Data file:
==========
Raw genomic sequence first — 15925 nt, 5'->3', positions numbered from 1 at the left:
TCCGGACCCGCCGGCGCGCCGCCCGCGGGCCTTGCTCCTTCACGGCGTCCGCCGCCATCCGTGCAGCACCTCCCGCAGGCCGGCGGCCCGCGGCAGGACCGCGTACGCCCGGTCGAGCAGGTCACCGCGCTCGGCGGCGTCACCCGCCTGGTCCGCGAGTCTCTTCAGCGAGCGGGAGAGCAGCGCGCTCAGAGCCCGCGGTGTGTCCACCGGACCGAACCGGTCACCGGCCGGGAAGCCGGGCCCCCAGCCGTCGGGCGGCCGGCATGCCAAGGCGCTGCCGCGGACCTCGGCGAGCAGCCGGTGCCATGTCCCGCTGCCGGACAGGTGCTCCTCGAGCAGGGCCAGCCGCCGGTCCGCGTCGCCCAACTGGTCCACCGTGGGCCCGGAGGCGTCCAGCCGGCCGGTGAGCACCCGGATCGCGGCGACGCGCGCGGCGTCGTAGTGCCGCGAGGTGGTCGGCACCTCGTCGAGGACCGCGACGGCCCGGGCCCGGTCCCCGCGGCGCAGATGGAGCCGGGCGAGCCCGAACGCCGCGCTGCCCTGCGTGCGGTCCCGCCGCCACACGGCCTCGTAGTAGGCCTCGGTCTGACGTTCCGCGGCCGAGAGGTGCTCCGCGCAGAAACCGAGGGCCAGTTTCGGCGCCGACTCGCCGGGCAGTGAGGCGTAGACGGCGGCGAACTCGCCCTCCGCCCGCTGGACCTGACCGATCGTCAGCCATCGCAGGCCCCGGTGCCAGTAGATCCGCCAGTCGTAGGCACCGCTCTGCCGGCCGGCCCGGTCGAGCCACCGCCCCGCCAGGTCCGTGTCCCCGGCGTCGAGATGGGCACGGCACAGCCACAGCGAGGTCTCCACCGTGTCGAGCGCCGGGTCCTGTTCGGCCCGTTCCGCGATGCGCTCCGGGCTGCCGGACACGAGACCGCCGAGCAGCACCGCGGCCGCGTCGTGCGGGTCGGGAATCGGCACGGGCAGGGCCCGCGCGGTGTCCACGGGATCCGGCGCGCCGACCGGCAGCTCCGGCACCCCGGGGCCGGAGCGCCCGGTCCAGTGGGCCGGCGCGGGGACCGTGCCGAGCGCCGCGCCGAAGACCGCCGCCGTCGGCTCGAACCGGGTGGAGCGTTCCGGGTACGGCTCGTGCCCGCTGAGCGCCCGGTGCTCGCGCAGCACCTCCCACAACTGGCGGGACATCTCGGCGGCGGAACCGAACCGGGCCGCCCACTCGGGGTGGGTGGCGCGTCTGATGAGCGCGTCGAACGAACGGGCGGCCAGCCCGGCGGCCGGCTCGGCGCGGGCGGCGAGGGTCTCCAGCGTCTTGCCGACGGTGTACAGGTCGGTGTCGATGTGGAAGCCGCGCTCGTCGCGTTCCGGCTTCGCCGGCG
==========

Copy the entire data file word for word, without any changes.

Raw genomic sequence first — 15925 nt, 5'->3', positions numbered from 1 at the left:
TCCGGACCCGCCGGCGCGCCGCCCGCGGGCCTTGCTCCTTCACGGCGTCCGCCGCCATCCGTGCAGCACCTCCCGCAGGCCGGCGGCCCGCGGCAGGACCGCGTACGCCCGGTCGAGCAGGTCACCGCGCTCGGCGGCGTCACCCGCCTGGTCCGCGAGTCTCTTCAGCGAGCGGGAGAGCAGCGCGCTCAGAGCCCGCGGTGTGTCCACCGGACCGAACCGGTCACCGGCCGGGAAGCCGGGCCCCCAGCCGTCGGGCGGCCGGCATGCCAAGGCGCTGCCGCGGACCTCGGCGAGCAGCCGGTGCCATGTCCCGCTGCCGGACAGGTGCTCCTCGAGCAGGGCCAGCCGCCGGTCCGCGTCGCCCAACTGGTCCACCGTGGGCCCGGAGGCGTCCAGCCGGCCGGTGAGCACCCGGATCGCGGCGACGCGCGCGGCGTCGTAGTGCCGCGAGGTGGTCGGCACCTCGTCGAGGACCGCGACGGCCCGGGCCCGGTCCCCGCGGCGCAGATGGAGCCGGGCGAGCCCGAACGCCGCGCTGCCCTGCGTGCGGTCCCGCCGCCACACGGCCTCGTAGTAGGCCTCGGTCTGACGTTCCGCGGCCGAGAGGTGCTCCGCGCAGAAACCGAGGGCCAGTTTCGGCGCCGACTCGCCGGGCAGTGAGGCGTAGACGGCGGCGAACTCGCCCTCCGCCCGCTGGACCTGACCGATCGTCAGCCATCGCAGGCCCCGGTGCCAGTAGATCCGCCAGTCGTAGGCACCGCTCTGCCGGCCGGCCCGGTCGAGCCACCGCCCCGCCAGGTCCGTGTCCCCGGCGTCGAGATGGGCACGGCACAGCCACAGCGAGGTCTCCACCGTGTCGAGCGCCGGGTCCTGTTCGGCCCGTTCCGCGATGCGCTCCGGGCTGCCGGACACGAGACCGCCGAGCAGCACCGCGGCCGCGTCGTGCGGGTCGGGAATCGGCACGGGCAGGGCCCGCGCGGTGTCCACGGGATCCGGCGCGCCGACCGGCAGCTCCGGCACCCCGGGGCCGGAGCGCCCGGTCCAGTGGGCCGGCGCGGGGACCGTGCCGAGCGCCGCGCCGAAGACCGCCGCCGTCGGCTCGAACCGGGTGGAGCGTTCCGGGTACGGCTCGTGCCCGCTGAGCGCCCGGTGCTCGCGCAGCACCTCCCACAACTGGCGGGACATCTCGGCGGCGGAACCGAACCGGGCCGCCCACTCGGGGTGGGTGGCGCGTCTGATGAGCGCGTCGAACGAACGGGCGGCCAGCCCGGCGGCCGGCTCGGCGCGGGCGGCGAGGGTCTCCAGCGTCTTGCCGACGGTGTACAGGTCGGTGTCGATGTGGAAGCCGCGCTCGTCGCGTTCCGGCTTCGCCGGCG